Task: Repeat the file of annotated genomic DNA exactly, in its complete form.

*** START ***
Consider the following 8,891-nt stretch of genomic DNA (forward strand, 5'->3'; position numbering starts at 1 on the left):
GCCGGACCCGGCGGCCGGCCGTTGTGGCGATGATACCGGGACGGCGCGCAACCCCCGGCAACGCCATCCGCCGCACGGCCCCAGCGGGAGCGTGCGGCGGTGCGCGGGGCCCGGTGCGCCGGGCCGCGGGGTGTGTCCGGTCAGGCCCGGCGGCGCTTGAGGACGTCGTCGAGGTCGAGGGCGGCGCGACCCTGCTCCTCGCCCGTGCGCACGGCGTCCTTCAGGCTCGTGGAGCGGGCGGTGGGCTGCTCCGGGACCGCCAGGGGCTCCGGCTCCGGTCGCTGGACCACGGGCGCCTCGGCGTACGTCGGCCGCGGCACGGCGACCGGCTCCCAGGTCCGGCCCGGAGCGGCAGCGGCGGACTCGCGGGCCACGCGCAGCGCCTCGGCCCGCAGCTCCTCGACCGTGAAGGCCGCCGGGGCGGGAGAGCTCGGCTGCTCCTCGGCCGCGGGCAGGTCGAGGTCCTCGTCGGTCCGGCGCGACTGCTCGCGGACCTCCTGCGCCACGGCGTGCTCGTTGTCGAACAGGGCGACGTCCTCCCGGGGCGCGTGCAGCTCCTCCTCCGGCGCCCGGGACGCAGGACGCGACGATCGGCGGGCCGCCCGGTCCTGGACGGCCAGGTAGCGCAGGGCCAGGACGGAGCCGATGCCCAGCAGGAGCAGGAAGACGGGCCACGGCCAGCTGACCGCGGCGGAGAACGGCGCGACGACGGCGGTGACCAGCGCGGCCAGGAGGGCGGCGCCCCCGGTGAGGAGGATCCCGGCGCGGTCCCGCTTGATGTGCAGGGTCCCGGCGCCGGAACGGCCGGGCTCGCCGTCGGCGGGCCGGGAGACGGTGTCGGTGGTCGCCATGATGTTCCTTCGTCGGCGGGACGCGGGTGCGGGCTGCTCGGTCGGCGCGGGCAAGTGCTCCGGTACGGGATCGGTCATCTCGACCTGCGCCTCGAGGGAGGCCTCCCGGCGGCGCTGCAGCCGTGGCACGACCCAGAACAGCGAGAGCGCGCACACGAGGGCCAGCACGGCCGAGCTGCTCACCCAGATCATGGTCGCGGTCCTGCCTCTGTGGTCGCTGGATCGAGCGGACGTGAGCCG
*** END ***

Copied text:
Consider the following 8,891-nt stretch of genomic DNA (forward strand, 5'->3'; position numbering starts at 1 on the left):
GCCGGACCCGGCGGCCGGCCGTTGTGGCGATGATACCGGGACGGCGCGCAACCCCCGGCAACGCCATCCGCCGCACGGCCCCAGCGGGAGCGTGCGGCGGTGCGCGGGGCCCGGTGCGCCGGGCCGCGGGGTGTGTCCGGTCAGGCCCGGCGGCGCTTGAGGACGTCGTCGAGGTCGAGGGCGGCGCGACCCTGCTCCTCGCCCGTGCGCACGGCGTCCTTCAGGCTCGTGGAGCGGGCGGTGGGCTGCTCCGGGACCGCCAGGGGCTCCGGCTCCGGTCGCTGGACCACGGGCGCCTCGGCGTACGTCGGCCGCGGCACGGCGACCGGCTCCCAGGTCCGGCCCGGAGCGGCAGCGGCGGACTCGCGGGCCACGCGCAGCGCCTCGGCCCGCAGCTCCTCGACCGTGAAGGCCGCCGGGGCGGGAGAGCTCGGCTGCTCCTCGGCCGCGGGCAGGTCGAGGTCCTCGTCGGTCCGGCGCGACTGCTCGCGGACCTCCTGCGCCACGGCGTGCTCGTTGTCGAACAGGGCGACGTCCTCCCGGGGCGCGTGCAGCTCCTCCTCCGGCGCCCGGGACGCAGGACGCGACGATCGGCGGGCCGCCCGGTCCTGGACGGCCAGGTAGCGCAGGGCCAGGACGGAGCCGATGCCCAGCAGGAGCAGGAAGACGGGCCACGGCCAGCTGACCGCGGCGGAGAACGGCGCGACGACGGCGGTGACCAGCGCGGCCAGGAGGGCGGCGCCCCCGGTGAGGAGGATCCCGGCGCGGTCCCGCTTGATGTGCAGGGTCCCGGCGCCGGAACGGCCGGGCTCGCCGTCGGCGGGCCGGGAGACGGTGTCGGTGGTCGCCATGATGTTCCTTCGTCGGCGGGACGCGGGTGCGGGCTGCTCGGTCGGCGCGGGCAAGTGCTCCGGTACGGGATCGGTCATCTCGACCTGCGCCTCGAGGGAGGCCTCCCGGCGGCGCTGCAGCCGTGGCACGACCCAGAACAGCGAGAGCGCGCACACGAGGGCCAGCACGGCCGAGCTGCTCACCCAGATCATGGTCGCGGTCCTGCCTCTGTGGTCGCTGGATCGAGCGGACGTGAGCCG